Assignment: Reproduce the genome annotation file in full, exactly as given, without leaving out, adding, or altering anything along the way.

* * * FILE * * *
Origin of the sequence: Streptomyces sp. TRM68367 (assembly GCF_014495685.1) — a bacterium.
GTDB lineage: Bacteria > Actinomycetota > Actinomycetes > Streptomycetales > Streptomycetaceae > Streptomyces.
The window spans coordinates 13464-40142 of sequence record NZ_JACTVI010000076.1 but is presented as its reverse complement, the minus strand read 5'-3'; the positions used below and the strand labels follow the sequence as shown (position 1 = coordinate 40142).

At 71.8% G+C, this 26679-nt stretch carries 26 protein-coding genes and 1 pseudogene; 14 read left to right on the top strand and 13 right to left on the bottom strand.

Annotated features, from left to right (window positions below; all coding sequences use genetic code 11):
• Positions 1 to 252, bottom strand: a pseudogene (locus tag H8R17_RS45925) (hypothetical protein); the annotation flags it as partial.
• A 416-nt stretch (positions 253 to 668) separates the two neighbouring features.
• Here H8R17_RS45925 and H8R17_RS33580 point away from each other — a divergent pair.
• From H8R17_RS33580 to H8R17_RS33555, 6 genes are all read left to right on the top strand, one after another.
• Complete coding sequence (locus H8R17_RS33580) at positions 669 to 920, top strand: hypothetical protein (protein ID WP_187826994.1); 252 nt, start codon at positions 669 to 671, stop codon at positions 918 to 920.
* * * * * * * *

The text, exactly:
Origin of the sequence: Streptomyces sp. TRM68367 (assembly GCF_014495685.1) — a bacterium.
GTDB lineage: Bacteria > Actinomycetota > Actinomycetes > Streptomycetales > Streptomycetaceae > Streptomyces.
The window spans coordinates 13464-40142 of sequence record NZ_JACTVI010000076.1 but is presented as its reverse complement, the minus strand read 5'-3'; the positions used below and the strand labels follow the sequence as shown (position 1 = coordinate 40142).

At 71.8% G+C, this 26679-nt stretch carries 26 protein-coding genes and 1 pseudogene; 14 read left to right on the top strand and 13 right to left on the bottom strand.

Annotated features, from left to right (window positions below; all coding sequences use genetic code 11):
• Positions 1 to 252, bottom strand: a pseudogene (locus tag H8R17_RS45925) (hypothetical protein); the annotation flags it as partial.
• A 416-nt stretch (positions 253 to 668) separates the two neighbouring features.
• Here H8R17_RS45925 and H8R17_RS33580 point away from each other — a divergent pair.
• From H8R17_RS33580 to H8R17_RS33555, 6 genes are all read left to right on the top strand, one after another.
• Complete coding sequence (locus H8R17_RS33580) at positions 669 to 920, top strand: hypothetical protein (protein ID WP_187826994.1); 252 nt, start codon at positions 669 to 671, stop codon at positions 918 to 920.